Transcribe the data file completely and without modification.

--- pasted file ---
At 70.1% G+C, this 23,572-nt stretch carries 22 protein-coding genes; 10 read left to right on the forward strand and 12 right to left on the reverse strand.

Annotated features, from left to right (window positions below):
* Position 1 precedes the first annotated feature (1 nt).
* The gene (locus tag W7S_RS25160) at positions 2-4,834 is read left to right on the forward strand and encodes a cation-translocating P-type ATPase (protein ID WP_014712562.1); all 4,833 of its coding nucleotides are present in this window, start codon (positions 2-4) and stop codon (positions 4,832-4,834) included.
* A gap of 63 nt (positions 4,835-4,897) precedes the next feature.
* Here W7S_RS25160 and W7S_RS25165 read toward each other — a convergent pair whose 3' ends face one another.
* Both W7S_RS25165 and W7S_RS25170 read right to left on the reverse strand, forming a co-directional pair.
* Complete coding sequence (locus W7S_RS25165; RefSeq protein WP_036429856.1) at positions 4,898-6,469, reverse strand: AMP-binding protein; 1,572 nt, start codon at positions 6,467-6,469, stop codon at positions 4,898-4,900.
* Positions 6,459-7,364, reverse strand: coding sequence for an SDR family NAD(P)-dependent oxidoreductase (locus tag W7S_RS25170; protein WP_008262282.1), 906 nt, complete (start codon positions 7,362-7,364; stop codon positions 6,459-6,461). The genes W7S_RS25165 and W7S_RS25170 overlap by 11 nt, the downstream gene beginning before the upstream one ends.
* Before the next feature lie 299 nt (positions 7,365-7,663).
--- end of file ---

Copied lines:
At 70.1% G+C, this 23,572-nt stretch carries 22 protein-coding genes; 10 read left to right on the forward strand and 12 right to left on the reverse strand.

Annotated features, from left to right (window positions below):
* Position 1 precedes the first annotated feature (1 nt).
* The gene (locus tag W7S_RS25160) at positions 2-4,834 is read left to right on the forward strand and encodes a cation-translocating P-type ATPase (protein ID WP_014712562.1); all 4,833 of its coding nucleotides are present in this window, start codon (positions 2-4) and stop codon (positions 4,832-4,834) included.
* A gap of 63 nt (positions 4,835-4,897) precedes the next feature.
* Here W7S_RS25160 and W7S_RS25165 read toward each other — a convergent pair whose 3' ends face one another.
* Both W7S_RS25165 and W7S_RS25170 read right to left on the reverse strand, forming a co-directional pair.
* Complete coding sequence (locus W7S_RS25165; RefSeq protein WP_036429856.1) at positions 4,898-6,469, reverse strand: AMP-binding protein; 1,572 nt, start codon at positions 6,467-6,469, stop codon at positions 4,898-4,900.
* Positions 6,459-7,364, reverse strand: coding sequence for an SDR family NAD(P)-dependent oxidoreductase (locus tag W7S_RS25170; protein WP_008262282.1), 906 nt, complete (start codon positions 7,362-7,364; stop codon positions 6,459-6,461). The genes W7S_RS25165 and W7S_RS25170 overlap by 11 nt, the downstream gene beginning before the upstream one ends.
* Before the next feature lie 299 nt (positions 7,365-7,663).